Do political leaders and journalists have the right to blame the author of the nonsensical B-grade film Innocence of Muslims for the ensuing violence and destructive wrath of the fundamentalists? Should they denounce the provocative actions last week by the French magazine Charlie Hebdo when it published new Muhammad caricatures?
Conciliatory statements have been made to try to douse the flames. Deploring the "excesses of free speech" may be a wise move tactically but, in the long term, it jeopardizes freedom of information, which is a prerequisite for political, economic and social development.
In 2011, the owner of a Pakistani newspaper was shot dead for opposing the country's blasphemy law. In Bangladesh and Afghanistan, journalists have been threatened and imprisoned for the same alleged offense. Tomorrow we shouldn't be forced to consider censoring the work of journalists merely to avoid enraging fundamentalists.
If everyone imposed their own taboos, journalists would be reduced to commenting on the weather.
In 2010, our organization said it was extremely concerned about the resolution passed by the U.N. Human Rights Council on defamation of religions at the behest of the Organization of the Islamic Conference. Fortunately, the U.N. General Assembly decided to deal with religious intolerance by other means. But the sectarian supporters of the crime of blasphemy have not laid down their arms. In Tunisia, the version of the constitution now under discussion criminalizes anything that attacks religion. The head of the ruling Ennahda party, Rachid Ghannouchi, said recently: "There should be an international law making attacks on religion a crime, and this should be done through the United Nations."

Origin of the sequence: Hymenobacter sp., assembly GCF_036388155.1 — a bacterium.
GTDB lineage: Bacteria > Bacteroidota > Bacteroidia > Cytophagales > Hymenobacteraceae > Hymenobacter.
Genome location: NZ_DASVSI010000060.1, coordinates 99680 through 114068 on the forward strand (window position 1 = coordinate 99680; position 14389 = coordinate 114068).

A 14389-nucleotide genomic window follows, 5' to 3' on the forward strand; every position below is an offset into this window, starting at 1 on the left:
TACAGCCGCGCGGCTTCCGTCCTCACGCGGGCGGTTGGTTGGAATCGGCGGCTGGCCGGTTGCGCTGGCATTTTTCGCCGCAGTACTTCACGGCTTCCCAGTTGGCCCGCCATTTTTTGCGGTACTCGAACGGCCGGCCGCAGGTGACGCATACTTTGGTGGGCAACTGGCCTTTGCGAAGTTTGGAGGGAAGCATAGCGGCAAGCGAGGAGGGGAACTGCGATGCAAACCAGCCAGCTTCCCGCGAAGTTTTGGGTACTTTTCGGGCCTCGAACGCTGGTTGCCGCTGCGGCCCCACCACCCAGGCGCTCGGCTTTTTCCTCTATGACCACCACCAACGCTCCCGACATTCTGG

Aside from the blasphemy issue, a broad coalition is calling worldwide for restrictions on information freedom in the guise of "defending traditional values." On September 14, 2011 Russia, China, Uzbekistan, and Tajikistan put forward a motion in the U.N. General Assembly calling for a "code of conduct for information security" in the name of diversity of history and culture.
In the Human Rights Council, the Russian rapporteur Vladimir Kartashkin has advocated highly retrograde positions such as basing all international standards on unspecified "traditional values."
Ever since the outcry by some 30 NGOs in February this year, things have taken a turn for the better. But who can promise that in the future universal human rights will not be challenged by "traditional values," which will undoubtedly mean those endorsed by the powers that formulate them?
We should point out here the two year-sentences in a labor camp imposed on Pussy Riot for incitement to religious hatred. Uzbekistan increasingly invokes "insult to the traditions and national sentiments of the Uzbek people" to justify cracking down on independent journalists.
The West is not above criticism. In Europe, the Charter of Fundamental Rights of the European Union guarantees freedom of religion and the right to criticize religions, but some member states fail to ensure this is safeguarded. Thus in 2010, Ireland made blasphemy a crime punishable by a fine of 25,000 euros.
The political and diplomatic thrust led by Russia, China, the Organization of the Islamic conference and the states of Central Asia, backed by violent Islamic groups, is disconcerting.
Freedom of speech and information is a universal principle. We should focus on preventing the servants of doctrinaire propaganda from using all forms of pressure and trickery to whittle away at Article 19 of the Universal Declaration of Human Rights, which guarantees the right to seek, receive and impart information and ideas through any media and regardless of frontiers.
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